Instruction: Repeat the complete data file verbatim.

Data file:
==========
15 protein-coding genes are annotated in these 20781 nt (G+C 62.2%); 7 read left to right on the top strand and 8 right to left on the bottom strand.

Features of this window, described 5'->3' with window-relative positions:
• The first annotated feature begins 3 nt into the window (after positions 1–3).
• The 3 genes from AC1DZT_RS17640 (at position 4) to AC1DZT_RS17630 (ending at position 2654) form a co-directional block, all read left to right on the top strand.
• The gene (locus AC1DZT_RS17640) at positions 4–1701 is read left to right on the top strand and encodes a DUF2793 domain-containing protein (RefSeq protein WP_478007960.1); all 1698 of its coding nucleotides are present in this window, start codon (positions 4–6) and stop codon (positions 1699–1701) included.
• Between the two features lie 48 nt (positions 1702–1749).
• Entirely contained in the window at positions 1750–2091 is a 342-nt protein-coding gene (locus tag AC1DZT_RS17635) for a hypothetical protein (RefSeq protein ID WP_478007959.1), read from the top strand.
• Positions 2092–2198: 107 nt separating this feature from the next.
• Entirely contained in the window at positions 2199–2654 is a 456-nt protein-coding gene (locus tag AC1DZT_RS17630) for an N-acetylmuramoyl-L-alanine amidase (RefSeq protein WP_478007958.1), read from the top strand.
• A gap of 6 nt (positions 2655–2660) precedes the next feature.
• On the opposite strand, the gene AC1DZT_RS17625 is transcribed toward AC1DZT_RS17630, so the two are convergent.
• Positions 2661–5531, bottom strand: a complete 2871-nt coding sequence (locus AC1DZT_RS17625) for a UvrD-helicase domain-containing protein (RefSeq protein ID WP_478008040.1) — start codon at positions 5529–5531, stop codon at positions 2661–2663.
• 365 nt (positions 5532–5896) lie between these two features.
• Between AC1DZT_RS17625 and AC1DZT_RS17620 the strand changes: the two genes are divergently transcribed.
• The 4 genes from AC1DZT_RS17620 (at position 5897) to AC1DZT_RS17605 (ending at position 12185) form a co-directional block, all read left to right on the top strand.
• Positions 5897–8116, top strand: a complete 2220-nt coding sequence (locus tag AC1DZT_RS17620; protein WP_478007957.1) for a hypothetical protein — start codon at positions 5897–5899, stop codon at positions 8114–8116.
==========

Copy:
15 protein-coding genes are annotated in these 20781 nt (G+C 62.2%); 7 read left to right on the top strand and 8 right to left on the bottom strand.

Features of this window, described 5'->3' with window-relative positions:
• The first annotated feature begins 3 nt into the window (after positions 1–3).
• The 3 genes from AC1DZT_RS17640 (at position 4) to AC1DZT_RS17630 (ending at position 2654) form a co-directional block, all read left to right on the top strand.
• The gene (locus AC1DZT_RS17640) at positions 4–1701 is read left to right on the top strand and encodes a DUF2793 domain-containing protein (RefSeq protein WP_478007960.1); all 1698 of its coding nucleotides are present in this window, start codon (positions 4–6) and stop codon (positions 1699–1701) included.
• Between the two features lie 48 nt (positions 1702–1749).
• Entirely contained in the window at positions 1750–2091 is a 342-nt protein-coding gene (locus tag AC1DZT_RS17635) for a hypothetical protein (RefSeq protein ID WP_478007959.1), read from the top strand.
• Positions 2092–2198: 107 nt separating this feature from the next.
• Entirely contained in the window at positions 2199–2654 is a 456-nt protein-coding gene (locus tag AC1DZT_RS17630) for an N-acetylmuramoyl-L-alanine amidase (RefSeq protein WP_478007958.1), read from the top strand.
• A gap of 6 nt (positions 2655–2660) precedes the next feature.
• On the opposite strand, the gene AC1DZT_RS17625 is transcribed toward AC1DZT_RS17630, so the two are convergent.
• Positions 2661–5531, bottom strand: a complete 2871-nt coding sequence (locus AC1DZT_RS17625) for a UvrD-helicase domain-containing protein (RefSeq protein ID WP_478008040.1) — start codon at positions 5529–5531, stop codon at positions 2661–2663.
• 365 nt (positions 5532–5896) lie between these two features.
• Between AC1DZT_RS17625 and AC1DZT_RS17620 the strand changes: the two genes are divergently transcribed.
• The 4 genes from AC1DZT_RS17620 (at position 5897) to AC1DZT_RS17605 (ending at position 12185) form a co-directional block, all read left to right on the top strand.
• Positions 5897–8116, top strand: a complete 2220-nt coding sequence (locus tag AC1DZT_RS17620; protein WP_478007957.1) for a hypothetical protein — start codon at positions 5897–5899, stop codon at positions 8114–8116.